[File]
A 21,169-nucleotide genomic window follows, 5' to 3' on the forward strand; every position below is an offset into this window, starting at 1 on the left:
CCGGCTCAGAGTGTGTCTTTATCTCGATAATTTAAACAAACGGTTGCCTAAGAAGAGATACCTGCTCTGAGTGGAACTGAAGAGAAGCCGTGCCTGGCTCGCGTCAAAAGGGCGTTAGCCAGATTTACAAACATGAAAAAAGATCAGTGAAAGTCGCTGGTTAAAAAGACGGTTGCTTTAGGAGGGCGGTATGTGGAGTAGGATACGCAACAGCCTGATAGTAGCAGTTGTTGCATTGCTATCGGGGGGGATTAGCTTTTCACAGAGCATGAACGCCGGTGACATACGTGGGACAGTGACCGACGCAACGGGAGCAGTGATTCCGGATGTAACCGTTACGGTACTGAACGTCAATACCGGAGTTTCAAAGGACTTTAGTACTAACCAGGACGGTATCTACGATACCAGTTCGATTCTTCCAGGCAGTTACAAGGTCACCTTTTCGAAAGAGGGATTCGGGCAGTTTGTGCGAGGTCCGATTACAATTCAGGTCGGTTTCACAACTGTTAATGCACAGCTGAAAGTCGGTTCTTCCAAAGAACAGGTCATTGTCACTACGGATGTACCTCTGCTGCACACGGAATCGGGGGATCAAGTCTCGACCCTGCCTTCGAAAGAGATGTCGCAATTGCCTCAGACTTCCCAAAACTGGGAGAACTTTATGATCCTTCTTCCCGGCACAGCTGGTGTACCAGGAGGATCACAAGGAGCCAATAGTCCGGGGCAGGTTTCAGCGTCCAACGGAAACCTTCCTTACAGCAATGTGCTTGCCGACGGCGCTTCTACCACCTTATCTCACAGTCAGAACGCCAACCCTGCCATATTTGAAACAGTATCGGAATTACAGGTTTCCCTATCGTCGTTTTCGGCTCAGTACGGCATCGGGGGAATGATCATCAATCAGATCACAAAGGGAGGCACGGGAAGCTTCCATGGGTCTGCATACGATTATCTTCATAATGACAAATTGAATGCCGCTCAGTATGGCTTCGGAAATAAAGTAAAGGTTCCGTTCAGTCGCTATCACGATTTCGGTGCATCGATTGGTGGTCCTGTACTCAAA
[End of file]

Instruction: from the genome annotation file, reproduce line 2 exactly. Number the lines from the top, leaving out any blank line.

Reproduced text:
CCGGCTCAGAGTGTGTCTTTATCTCGATAATTTAAACAAACGGTTGCCTAAGAAGAGATACCTGCTCTGAGTGGAACTGAAGAGAAGCCGTGCCTGGCTCGCGTCAAAAGGGCGTTAGCCAGATTTACAAACATGAAAAAAGATCAGTGAAAGTCGCTGGTTAAAAAGACGGTTGCTTTAGGAGGGCGGTATGTGGAGTAGGATACGCAACAGCCTGATAGTAGCAGTTGTTGCATTGCTATCGGGGGGGATTAGCTTTTCACAGAGCATGAACGCCGGTGACATACGTGGGACAGTGACCGACGCAACGGGAGCAGTGATTCCGGATGTAACCGTTACGGTACTGAACGTCAATACCGGAGTTTCAAAGGACTTTAGTACTAACCAGGACGGTATCTACGATACCAGTTCGATTCTTCCAGGCAGTTACAAGGTCACCTTTTCGAAAGAGGGATTCGGGCAGTTTGTGCGAGGTCCGATTACAATTCAGGTCGGTTTCACAACTGTTAATGCACAGCTGAAAGTCGGTTCTTCCAAAGAACAGGTCATTGTCACTACGGATGTACCTCTGCTGCACACGGAATCGGGGGATCAAGTCTCGACCCTGCCTTCGAAAGAGATGTCGCAATTGCCTCAGACTTCCCAAAACTGGGAGAACTTTATGATCCTTCTTCCCGGCACAGCTGGTGTACCAGGAGGATCACAAGGAGCCAATAGTCCGGGGCAGGTTTCAGCGTCCAACGGAAACCTTCCTTACAGCAATGTGCTTGCCGACGGCGCTTCTACCACCTTATCTCACAGTCAGAACGCCAACCCTGCCATATTTGAAACAGTATCGGAATTACAGGTTTCCCTATCGTCGTTTTCGGCTCAGTACGGCATCGGGGGAATGATCATCAATCAGATCACAAAGGGAGGCACGGGAAGCTTCCATGGGTCTGCATACGATTATCTTCATAATGACAAATTGAATGCCGCTCAGTATGGCTTCGGAAATAAAGTAAAGGTTCCGTTCAGTCGCTATCACGATTTCGGTGCATCGATTGGTGGTCCTGTACTCAAA